Flurry of phony deeds is wreaking havoc in Detroit real estate market
Two deeds, one Detroit house – and a couple very confused home owners. One has the key to the front door, the other a key to the side door.
DETROIT (FOX 2) – Two deeds, one Detroit house – and a couple of very confused homeowners. One has the key to the front door, the other a key to the side door.
“We got to the closing table, and as we already wired our money, and signed closing documents – a fraudulent deed popped up,” said Nader Shariff, real estate investor.
The fake quitclaim deed had spelling errors and all. It put the sale of a $100,00 home on Detroit’s east side in limbo for Shariff.
“‘Party A’ in this fraudulent deed sold the property to ‘Party B,’ whereas ‘Party B’ doesn’t realize it is fraudulent,” Shariff said. “So now ‘Party B’ is dumping money into this property because they don’t know any better.”
Shariff is on the other side – holding the legitimate warranty deed. But remember, ‘Party B’ thinks they own it too. Both paid separate contractors to fix it up at the same time.
“We walked in and noticed all the trash was removed from the backyard and the inside of the property – that was a little confusing considering our key still worked.
“Come to find out, our key still works and they’re using the side door where they changed the locks now.”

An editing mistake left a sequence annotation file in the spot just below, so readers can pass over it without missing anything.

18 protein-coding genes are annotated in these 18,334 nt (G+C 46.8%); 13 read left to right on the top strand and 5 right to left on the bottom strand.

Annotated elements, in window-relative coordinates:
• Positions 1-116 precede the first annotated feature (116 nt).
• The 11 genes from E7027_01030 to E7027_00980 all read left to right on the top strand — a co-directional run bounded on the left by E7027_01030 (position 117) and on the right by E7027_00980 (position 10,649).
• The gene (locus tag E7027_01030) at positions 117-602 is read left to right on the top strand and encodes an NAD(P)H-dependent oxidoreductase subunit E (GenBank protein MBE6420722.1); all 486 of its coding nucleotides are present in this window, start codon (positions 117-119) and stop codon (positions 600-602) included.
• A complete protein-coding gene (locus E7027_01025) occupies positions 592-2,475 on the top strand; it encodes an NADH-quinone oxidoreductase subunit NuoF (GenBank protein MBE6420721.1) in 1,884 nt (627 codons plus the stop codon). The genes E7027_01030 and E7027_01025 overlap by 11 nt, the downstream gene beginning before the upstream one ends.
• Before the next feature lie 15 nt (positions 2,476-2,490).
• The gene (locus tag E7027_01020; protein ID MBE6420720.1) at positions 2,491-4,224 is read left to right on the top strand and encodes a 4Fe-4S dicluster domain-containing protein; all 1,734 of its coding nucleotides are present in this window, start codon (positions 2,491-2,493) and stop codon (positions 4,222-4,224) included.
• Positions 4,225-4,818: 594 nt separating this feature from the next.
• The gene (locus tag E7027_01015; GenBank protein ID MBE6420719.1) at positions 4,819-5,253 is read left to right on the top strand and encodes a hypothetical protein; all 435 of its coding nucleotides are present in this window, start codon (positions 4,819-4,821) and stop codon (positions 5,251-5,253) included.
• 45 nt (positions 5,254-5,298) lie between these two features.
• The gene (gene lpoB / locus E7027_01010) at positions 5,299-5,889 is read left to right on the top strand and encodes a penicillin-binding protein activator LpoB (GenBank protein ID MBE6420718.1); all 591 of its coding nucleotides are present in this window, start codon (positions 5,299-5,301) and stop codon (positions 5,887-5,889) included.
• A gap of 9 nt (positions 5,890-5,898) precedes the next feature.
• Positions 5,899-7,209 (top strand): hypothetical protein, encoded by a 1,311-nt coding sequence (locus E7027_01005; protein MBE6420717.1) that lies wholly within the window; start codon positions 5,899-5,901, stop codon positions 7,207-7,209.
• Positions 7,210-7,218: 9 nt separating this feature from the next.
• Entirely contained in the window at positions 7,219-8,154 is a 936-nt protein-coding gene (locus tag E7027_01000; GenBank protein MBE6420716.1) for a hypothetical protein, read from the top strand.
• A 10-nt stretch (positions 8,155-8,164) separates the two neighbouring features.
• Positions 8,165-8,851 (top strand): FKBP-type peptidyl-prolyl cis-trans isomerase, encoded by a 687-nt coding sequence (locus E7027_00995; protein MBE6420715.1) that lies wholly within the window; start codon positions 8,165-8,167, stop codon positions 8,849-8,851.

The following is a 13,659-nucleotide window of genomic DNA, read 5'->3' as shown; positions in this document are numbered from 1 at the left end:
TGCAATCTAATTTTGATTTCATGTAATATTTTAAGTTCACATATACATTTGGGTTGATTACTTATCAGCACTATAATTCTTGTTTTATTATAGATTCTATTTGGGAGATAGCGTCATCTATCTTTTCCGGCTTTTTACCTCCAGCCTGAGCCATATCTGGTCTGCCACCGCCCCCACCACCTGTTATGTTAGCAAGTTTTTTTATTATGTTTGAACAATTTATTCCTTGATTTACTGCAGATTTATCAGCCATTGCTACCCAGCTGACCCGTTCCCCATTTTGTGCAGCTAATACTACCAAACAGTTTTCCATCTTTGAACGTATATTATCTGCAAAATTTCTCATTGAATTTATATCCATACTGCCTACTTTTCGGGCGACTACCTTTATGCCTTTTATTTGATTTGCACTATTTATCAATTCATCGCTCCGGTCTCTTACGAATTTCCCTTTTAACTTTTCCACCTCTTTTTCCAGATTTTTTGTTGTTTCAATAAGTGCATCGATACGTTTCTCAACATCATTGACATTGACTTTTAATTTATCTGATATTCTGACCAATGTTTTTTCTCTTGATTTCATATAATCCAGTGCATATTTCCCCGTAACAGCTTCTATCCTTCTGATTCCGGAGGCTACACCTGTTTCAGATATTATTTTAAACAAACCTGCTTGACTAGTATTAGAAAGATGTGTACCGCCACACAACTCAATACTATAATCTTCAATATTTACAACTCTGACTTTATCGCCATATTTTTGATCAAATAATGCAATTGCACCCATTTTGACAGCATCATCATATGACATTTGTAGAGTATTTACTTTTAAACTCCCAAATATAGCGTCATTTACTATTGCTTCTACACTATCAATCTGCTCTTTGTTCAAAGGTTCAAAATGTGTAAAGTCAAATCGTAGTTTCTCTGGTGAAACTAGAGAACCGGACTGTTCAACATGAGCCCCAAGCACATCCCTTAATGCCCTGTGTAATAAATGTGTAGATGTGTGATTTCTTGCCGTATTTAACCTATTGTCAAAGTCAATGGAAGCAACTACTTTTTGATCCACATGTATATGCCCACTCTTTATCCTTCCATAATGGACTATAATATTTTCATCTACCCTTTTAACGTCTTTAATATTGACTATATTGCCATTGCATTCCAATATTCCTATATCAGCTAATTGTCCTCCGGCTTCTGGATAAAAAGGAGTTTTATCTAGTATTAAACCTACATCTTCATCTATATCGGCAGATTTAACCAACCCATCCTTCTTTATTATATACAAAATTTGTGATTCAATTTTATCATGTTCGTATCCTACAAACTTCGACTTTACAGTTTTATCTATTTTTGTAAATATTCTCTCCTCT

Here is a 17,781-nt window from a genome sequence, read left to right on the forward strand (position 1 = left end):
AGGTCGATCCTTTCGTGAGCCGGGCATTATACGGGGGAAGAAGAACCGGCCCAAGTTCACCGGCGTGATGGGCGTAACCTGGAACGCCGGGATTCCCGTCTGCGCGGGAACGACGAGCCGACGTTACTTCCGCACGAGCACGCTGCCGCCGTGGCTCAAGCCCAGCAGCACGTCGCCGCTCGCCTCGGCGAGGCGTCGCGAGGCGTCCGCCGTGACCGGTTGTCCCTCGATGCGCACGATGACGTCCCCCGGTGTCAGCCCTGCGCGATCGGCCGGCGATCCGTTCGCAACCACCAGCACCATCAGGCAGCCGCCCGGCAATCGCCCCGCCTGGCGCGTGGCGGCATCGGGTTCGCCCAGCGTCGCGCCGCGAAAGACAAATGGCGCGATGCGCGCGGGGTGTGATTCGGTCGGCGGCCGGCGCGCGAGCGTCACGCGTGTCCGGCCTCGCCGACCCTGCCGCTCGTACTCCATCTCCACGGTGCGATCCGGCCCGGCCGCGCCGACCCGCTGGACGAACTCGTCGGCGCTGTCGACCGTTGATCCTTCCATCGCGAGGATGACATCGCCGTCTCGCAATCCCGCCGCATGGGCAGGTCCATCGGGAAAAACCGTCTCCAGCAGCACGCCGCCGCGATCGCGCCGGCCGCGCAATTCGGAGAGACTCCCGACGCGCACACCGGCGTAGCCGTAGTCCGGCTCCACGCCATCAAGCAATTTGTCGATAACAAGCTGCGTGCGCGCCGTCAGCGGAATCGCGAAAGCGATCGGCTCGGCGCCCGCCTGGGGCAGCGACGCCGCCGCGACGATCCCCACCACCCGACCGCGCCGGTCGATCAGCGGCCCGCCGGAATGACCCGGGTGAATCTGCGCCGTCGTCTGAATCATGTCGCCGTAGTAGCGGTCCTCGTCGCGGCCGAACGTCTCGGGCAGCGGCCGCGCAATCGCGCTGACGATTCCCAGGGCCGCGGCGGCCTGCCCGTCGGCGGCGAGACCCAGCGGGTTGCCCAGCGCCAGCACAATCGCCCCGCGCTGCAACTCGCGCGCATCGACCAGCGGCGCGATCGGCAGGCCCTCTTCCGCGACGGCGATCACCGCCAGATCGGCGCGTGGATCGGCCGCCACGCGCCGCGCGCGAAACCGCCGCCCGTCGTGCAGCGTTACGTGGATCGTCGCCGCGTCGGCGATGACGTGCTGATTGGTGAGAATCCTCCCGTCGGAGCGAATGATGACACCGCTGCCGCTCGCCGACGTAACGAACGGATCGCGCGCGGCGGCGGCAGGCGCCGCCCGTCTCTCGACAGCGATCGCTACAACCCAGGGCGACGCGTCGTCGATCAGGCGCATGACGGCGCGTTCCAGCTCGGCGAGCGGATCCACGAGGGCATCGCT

It sounds bizarre – but Shariff, who says he’s bought and sold 200 homes this year alone, says it’s an easy scam.
“Anyone can draw up a quick claim deed and record it, (but) does it make the sale correct or valid, no,” he said.
A quitclaim deed is different from a warranty deed which costs a few hundred dollars more but insures you actually own a property.
“We have a homeowner who purchased it and was looking to sell it, who’s now being told he isn’t even the owner,” said Matthew Kerry, Kerry Law PLLC.
Kerry is now ready to file suit, against the phony deed people. He says the same crew of bad actors keep pulling the stunt in the city – and its dissuading investors.
“Unfortunately in this city it does has more often than not,” Kerry said. “And it is turning into a little bit of the wild west.”
Shariff found the woman with the fake deed, and she told him she’ll see him in court – which he intends to do. One roadblock is that the court system is backed up with similar cases. It may take a year or longer before the case sees a courtroom.
Wayne County has a hotline for those who feel they may have been the victim of a scam like this – call the Mortgage and Deed Fraud Unit at (1-313) 224-5869.
Nader Shariff, a Detroit real estate investor, describes a fake deed scam involving a Detroit home.